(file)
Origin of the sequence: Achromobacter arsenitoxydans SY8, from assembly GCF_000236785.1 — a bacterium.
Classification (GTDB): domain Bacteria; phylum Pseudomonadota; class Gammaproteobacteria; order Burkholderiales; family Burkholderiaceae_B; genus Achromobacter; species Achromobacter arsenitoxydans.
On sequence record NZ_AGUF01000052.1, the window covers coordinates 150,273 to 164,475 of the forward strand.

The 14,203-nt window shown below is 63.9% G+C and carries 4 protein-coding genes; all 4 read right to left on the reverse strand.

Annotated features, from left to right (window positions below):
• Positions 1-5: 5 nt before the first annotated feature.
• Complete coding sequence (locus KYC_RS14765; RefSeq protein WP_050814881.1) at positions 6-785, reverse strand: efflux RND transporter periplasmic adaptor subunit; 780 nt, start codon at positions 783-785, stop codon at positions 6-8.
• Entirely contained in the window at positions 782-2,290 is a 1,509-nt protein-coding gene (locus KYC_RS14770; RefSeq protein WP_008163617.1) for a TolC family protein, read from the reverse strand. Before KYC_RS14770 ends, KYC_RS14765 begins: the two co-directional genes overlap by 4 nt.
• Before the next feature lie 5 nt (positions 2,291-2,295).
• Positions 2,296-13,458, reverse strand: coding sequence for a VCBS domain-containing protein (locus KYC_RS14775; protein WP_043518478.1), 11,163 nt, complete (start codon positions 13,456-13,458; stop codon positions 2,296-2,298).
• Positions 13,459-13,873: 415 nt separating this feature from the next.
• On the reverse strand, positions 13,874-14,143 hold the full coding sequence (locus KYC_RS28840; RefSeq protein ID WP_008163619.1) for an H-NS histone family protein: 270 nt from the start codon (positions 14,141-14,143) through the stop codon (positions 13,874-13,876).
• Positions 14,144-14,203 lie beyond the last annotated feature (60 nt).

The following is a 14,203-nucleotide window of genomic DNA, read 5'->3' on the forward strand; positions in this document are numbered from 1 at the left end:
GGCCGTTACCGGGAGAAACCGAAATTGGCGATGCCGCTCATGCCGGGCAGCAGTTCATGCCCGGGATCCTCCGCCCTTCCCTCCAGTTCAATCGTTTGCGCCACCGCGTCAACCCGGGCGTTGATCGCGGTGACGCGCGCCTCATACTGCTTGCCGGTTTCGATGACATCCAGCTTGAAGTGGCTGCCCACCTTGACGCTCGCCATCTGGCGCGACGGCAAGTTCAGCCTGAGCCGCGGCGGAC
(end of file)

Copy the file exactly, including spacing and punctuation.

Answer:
Origin of the sequence: Achromobacter arsenitoxydans SY8, from assembly GCF_000236785.1 — a bacterium.
Classification (GTDB): domain Bacteria; phylum Pseudomonadota; class Gammaproteobacteria; order Burkholderiales; family Burkholderiaceae_B; genus Achromobacter; species Achromobacter arsenitoxydans.
On sequence record NZ_AGUF01000052.1, the window covers coordinates 150,273 to 164,475 of the forward strand.

The 14,203-nt window shown below is 63.9% G+C and carries 4 protein-coding genes; all 4 read right to left on the reverse strand.

Annotated features, from left to right (window positions below):
• Positions 1-5: 5 nt before the first annotated feature.
• Complete coding sequence (locus KYC_RS14765; RefSeq protein WP_050814881.1) at positions 6-785, reverse strand: efflux RND transporter periplasmic adaptor subunit; 780 nt, start codon at positions 783-785, stop codon at positions 6-8.
• Entirely contained in the window at positions 782-2,290 is a 1,509-nt protein-coding gene (locus KYC_RS14770; RefSeq protein WP_008163617.1) for a TolC family protein, read from the reverse strand. Before KYC_RS14770 ends, KYC_RS14765 begins: the two co-directional genes overlap by 4 nt.
• Before the next feature lie 5 nt (positions 2,291-2,295).
• Positions 2,296-13,458, reverse strand: coding sequence for a VCBS domain-containing protein (locus KYC_RS14775; protein WP_043518478.1), 11,163 nt, complete (start codon positions 13,456-13,458; stop codon positions 2,296-2,298).
• Positions 13,459-13,873: 415 nt separating this feature from the next.
• On the reverse strand, positions 13,874-14,143 hold the full coding sequence (locus KYC_RS28840; RefSeq protein ID WP_008163619.1) for an H-NS histone family protein: 270 nt from the start codon (positions 14,141-14,143) through the stop codon (positions 13,874-13,876).
• Positions 14,144-14,203 lie beyond the last annotated feature (60 nt).

The following is a 14,203-nucleotide window of genomic DNA, read 5'->3' on the forward strand; positions in this document are numbered from 1 at the left end:
GGCCGTTACCGGGAGAAACCGAAATTGGCGATGCCGCTCATGCCGGGCAGCAGTTCATGCCCGGGATCCTCCGCCCTTCCCTCCAGTTCAATCGTTTGCGCCACCGCGTCAACCCGGGCGTTGATCGCGGTGACGCGCGCCTCATACTGCTTGCCGGTTTCGATGACATCCAGCTTGAAGTGGCTGCCCACCTTGACGCTCGCCATCTGGCGCGACGGCAAGTTCAGCCTGAGCCGCGGCGGAC